Saturday, September 20, 2014


She sits, in the darkness, haunting the corner of the room where the shadows dance. The fire flickers and illuminates her pale face. She is beautiful, as ever; timeless, forever young, but her large dark eyes appear increasingly fuller of a silent sorrow, which she carries around upon her strained shoulders.


I call her name, but my love does not reply, or indeed acknowledge that she heard me, perhaps she didn’t, as her eyes gaze forward, in another intense daydream.


I call again, but I am interrupted by the domineering chimes of the grandfather clock. It breaks the spell; Martha has returned to the room and her sweet face turns to face me.

‘It is time, my love,’ I tell her gently.

She nods, her eyes are now void of emotion and it is difficult to tell what she is thinking. I don’t understand her disinterest, my body yearns for the blood of another. The tips of my sharp fangs can almost taste the scarlet nectar, I crave the metallic red, the pierced skin of a slender human neck. But, not her. It’s as though she is giving up, surrendering and collecting dust. It seems as though she doesn’t enjoy it any longer. I hope this isn’t true.

I race out into the liberating, cold night, the chill of the wind is exhilarating as it runs through my hair. I tightly clasp hold of Martha’s hand, taking her with me, showing her that this is us, what we do, and what we love. She seems to remember, at least for a short while, as her eyes twinkle with that irresistible glimpse of danger and thirst, and her fangs are visible underneath that luscious, soft top lip of hers.

A pretty maiden takes a wrong turn, though the right one for me as I grab her and take away her being. I hadn’t fed for a few days, and I was ravenous, I quite drained the young lady, finally satisfying my appetite.

‘Your turn, my love,’ I say.

I hold her hand again and we head, quietly and furtively, towards the town, full of sleeping residents and the odd intoxicated reveller, clumsily snaking their way back home, smelling of beer, which infiltrates our sensitive nostrils.

Martha peers into the windows of the tiny slum houses, she counts the people, so crowded into the small, oppressive rooms. Then, she stops, suddenly, and I don’t recognise her facial expression.

‘What is it, my dear?’ I ask, rushing to her side at once.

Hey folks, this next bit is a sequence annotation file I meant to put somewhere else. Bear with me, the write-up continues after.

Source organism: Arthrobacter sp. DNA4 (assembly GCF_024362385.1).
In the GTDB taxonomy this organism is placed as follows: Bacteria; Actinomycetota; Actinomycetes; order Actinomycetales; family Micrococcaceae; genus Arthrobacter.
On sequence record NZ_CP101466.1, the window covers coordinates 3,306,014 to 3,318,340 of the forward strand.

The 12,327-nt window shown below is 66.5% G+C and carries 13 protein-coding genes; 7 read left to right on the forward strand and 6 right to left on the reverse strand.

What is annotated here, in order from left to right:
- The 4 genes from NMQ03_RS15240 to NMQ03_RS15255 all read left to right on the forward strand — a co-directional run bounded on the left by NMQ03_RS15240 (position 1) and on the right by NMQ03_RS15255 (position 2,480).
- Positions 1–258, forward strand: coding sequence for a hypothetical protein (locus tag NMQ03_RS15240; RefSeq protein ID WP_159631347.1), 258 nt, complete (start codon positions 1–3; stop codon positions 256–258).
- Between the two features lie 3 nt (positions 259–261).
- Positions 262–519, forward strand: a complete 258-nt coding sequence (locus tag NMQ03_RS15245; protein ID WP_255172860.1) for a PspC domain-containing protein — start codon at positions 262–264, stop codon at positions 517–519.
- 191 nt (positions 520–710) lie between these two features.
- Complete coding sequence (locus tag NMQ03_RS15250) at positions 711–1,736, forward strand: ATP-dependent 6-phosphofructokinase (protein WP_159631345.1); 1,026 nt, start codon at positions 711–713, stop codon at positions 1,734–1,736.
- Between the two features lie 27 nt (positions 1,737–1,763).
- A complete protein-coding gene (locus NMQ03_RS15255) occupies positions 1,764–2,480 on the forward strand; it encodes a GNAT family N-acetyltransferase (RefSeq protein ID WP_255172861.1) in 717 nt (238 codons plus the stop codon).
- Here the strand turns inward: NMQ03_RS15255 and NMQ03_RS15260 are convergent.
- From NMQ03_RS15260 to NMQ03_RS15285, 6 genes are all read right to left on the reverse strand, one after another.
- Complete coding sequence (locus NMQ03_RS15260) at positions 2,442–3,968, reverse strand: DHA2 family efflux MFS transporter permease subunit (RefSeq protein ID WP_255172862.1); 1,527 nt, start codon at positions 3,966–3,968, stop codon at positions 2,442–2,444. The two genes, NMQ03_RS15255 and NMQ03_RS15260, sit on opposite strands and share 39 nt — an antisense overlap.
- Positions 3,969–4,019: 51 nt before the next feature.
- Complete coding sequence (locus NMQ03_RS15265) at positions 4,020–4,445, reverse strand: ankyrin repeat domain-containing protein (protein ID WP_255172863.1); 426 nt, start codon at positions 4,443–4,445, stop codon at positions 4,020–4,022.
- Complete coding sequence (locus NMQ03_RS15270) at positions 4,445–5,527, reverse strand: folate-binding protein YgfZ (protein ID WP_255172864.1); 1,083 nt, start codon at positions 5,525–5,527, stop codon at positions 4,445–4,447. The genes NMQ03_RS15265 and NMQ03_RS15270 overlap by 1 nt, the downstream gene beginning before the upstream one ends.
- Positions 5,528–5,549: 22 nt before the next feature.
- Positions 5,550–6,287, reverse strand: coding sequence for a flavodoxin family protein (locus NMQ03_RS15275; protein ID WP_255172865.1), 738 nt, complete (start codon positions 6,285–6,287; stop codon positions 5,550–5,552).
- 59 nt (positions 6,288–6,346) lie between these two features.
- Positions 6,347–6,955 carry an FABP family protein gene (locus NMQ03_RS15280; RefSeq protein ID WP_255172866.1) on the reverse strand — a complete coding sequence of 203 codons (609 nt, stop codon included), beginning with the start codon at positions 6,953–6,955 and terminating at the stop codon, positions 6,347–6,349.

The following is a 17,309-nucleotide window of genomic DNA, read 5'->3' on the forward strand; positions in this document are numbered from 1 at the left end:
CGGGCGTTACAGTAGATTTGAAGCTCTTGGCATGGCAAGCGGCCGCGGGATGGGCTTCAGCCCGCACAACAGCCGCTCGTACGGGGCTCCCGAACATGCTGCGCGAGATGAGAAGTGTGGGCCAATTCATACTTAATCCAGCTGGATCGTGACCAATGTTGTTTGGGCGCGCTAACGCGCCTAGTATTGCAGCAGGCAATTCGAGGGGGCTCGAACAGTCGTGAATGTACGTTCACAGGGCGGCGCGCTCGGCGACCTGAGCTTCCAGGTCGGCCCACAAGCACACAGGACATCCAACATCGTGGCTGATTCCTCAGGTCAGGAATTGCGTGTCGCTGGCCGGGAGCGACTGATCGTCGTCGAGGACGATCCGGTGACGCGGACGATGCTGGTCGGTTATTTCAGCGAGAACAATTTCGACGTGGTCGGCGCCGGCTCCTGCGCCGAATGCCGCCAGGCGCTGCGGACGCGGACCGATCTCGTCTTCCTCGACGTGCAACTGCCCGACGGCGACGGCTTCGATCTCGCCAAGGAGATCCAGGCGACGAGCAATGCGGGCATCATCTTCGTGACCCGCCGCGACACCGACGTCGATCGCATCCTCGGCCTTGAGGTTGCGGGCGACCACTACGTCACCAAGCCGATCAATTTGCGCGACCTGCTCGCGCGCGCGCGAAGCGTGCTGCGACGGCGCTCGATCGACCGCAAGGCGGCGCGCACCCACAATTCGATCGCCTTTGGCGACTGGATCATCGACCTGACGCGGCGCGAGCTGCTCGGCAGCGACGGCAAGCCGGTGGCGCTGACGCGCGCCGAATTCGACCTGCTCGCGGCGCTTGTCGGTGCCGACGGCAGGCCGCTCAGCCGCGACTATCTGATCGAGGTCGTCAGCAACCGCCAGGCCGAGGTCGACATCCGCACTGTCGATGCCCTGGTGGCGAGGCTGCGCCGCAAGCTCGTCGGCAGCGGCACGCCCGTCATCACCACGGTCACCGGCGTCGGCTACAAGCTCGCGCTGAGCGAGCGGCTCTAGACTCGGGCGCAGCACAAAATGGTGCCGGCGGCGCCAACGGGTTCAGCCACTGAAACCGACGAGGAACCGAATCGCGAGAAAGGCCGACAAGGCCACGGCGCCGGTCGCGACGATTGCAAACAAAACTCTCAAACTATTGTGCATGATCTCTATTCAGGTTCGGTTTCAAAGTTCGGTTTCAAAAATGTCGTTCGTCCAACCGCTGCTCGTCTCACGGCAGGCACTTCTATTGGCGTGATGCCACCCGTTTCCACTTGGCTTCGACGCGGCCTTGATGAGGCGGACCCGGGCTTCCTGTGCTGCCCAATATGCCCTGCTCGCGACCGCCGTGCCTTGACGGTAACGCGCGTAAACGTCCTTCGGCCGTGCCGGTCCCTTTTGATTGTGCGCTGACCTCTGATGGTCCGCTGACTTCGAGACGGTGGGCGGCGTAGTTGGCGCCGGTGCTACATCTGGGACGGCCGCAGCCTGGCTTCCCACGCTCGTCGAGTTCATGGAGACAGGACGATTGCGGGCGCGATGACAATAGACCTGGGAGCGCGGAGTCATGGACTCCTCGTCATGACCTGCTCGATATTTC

She points to a child; a little girl, she is fast asleep, her hair is a mass of ginger ringlets, spread out, over the pillow which rests her head.

‘I want her,’ cries Martha, in a whisper containing so much longing and pain that I am speechless to her request.

‘A child, I yearn for a child, Alistair. Please?’

She begs me as blood-red tears soak her perfect face.

‘Martha, no, not a child, you cannot think to change a child, this would be no life for her.’

I attempt to pull Martha away from the window, but I see that she is bewitched by the sleeping infant; her rosebud mouth twitches slightly as she dreams and Martha cannot take her eyes off her.

‘I could be her mother,’ Martha pleads.

‘No, my love, no.’

But Martha doesn’t hear my words, she opens the window and she begins to step inside.

‘Martha, don’t,’ I say, to her back.

She turns around, one last time, and looks right into my eyes.

‘Forgive me,’ she asks, and then she is gone.

Always the bridesmaid.

He didn’t want to go out on such a night but he’d stopped having a choice long ago. Instinctively, he put on his shoes, sitting on the cold doorstep. It was a beast of a night, he threw on his coat, but he was soaked as soon as he’d reached his garden gate. The heavens had opened, the sky leaked the sort of rain that whipped your face with a ferocity. He could see the town up ahead, as that was illuminated by the amber blur of streetlights. Further on, he could see the lighthouses, one for each pier, flashing, reassuring, and guiding the late night boats to safety through the hungry harbour mouth. But he couldn’t see here, in the middle of nowhere, surrounded my rolling hills, long fields, rocky paths and dense woodland. Here, he could scarcely see in front of his own feet.

He slid the torch out of his pocket. He was okay for now, on the level ground, every bump in the road was etched into his memory, but when he needed to ascend the steep, winding stairs, leading up to the cliff-top church, he would need it then.

It was a dangerous route, particularly at this time of night and in this sort of relentless, heavy downfall. Mist began to follow him, to chase him up those rickety stairs. People had died here; walkers, climbers, depressed individuals who had chosen their own sorrowful fate. Every couple of weeks, the bright yellow helicopter growled over the pretty coastal town, bringing the residents down, as they knew nobody ever survived. He had to be careful, he couldn’t risk falling, she needed him.